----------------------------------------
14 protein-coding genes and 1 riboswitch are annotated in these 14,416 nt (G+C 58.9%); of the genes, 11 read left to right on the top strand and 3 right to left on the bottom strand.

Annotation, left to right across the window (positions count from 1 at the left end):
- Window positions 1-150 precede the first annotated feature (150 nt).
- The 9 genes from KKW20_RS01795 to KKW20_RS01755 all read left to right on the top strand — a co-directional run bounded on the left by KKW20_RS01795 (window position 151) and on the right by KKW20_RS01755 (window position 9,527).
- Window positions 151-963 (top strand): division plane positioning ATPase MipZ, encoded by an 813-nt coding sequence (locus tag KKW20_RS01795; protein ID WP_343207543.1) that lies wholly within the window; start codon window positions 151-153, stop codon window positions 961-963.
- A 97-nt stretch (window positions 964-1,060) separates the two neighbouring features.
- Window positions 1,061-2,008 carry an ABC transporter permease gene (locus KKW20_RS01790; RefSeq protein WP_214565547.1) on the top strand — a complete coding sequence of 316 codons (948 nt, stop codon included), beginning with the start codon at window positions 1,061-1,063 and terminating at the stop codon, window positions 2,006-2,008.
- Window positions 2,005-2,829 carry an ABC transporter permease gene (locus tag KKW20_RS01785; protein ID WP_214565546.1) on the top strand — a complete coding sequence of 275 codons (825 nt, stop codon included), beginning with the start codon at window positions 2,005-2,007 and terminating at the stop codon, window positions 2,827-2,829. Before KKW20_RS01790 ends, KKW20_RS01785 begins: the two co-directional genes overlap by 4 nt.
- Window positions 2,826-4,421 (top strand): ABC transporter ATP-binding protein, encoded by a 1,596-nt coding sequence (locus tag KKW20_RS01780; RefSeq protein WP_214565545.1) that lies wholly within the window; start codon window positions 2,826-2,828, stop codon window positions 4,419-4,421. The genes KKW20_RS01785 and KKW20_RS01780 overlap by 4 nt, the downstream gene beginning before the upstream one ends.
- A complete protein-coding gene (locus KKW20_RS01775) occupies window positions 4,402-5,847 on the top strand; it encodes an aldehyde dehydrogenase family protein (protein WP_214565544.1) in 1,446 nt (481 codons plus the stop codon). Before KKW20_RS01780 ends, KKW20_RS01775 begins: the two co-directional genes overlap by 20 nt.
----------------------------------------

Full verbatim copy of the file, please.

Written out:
14 protein-coding genes and 1 riboswitch are annotated in these 14,416 nt (G+C 58.9%); of the genes, 11 read left to right on the top strand and 3 right to left on the bottom strand.

Annotation, left to right across the window (positions count from 1 at the left end):
- Window positions 1-150 precede the first annotated feature (150 nt).
- The 9 genes from KKW20_RS01795 to KKW20_RS01755 all read left to right on the top strand — a co-directional run bounded on the left by KKW20_RS01795 (window position 151) and on the right by KKW20_RS01755 (window position 9,527).
- Window positions 151-963 (top strand): division plane positioning ATPase MipZ, encoded by an 813-nt coding sequence (locus tag KKW20_RS01795; protein ID WP_343207543.1) that lies wholly within the window; start codon window positions 151-153, stop codon window positions 961-963.
- A 97-nt stretch (window positions 964-1,060) separates the two neighbouring features.
- Window positions 1,061-2,008 carry an ABC transporter permease gene (locus KKW20_RS01790; RefSeq protein WP_214565547.1) on the top strand — a complete coding sequence of 316 codons (948 nt, stop codon included), beginning with the start codon at window positions 1,061-1,063 and terminating at the stop codon, window positions 2,006-2,008.
- Window positions 2,005-2,829 carry an ABC transporter permease gene (locus tag KKW20_RS01785; protein ID WP_214565546.1) on the top strand — a complete coding sequence of 275 codons (825 nt, stop codon included), beginning with the start codon at window positions 2,005-2,007 and terminating at the stop codon, window positions 2,827-2,829. Before KKW20_RS01790 ends, KKW20_RS01785 begins: the two co-directional genes overlap by 4 nt.
- Window positions 2,826-4,421 (top strand): ABC transporter ATP-binding protein, encoded by a 1,596-nt coding sequence (locus tag KKW20_RS01780; RefSeq protein WP_214565545.1) that lies wholly within the window; start codon window positions 2,826-2,828, stop codon window positions 4,419-4,421. The genes KKW20_RS01785 and KKW20_RS01780 overlap by 4 nt, the downstream gene beginning before the upstream one ends.
- A complete protein-coding gene (locus KKW20_RS01775) occupies window positions 4,402-5,847 on the top strand; it encodes an aldehyde dehydrogenase family protein (protein WP_214565544.1) in 1,446 nt (481 codons plus the stop codon). Before KKW20_RS01780 ends, KKW20_RS01775 begins: the two co-directional genes overlap by 20 nt.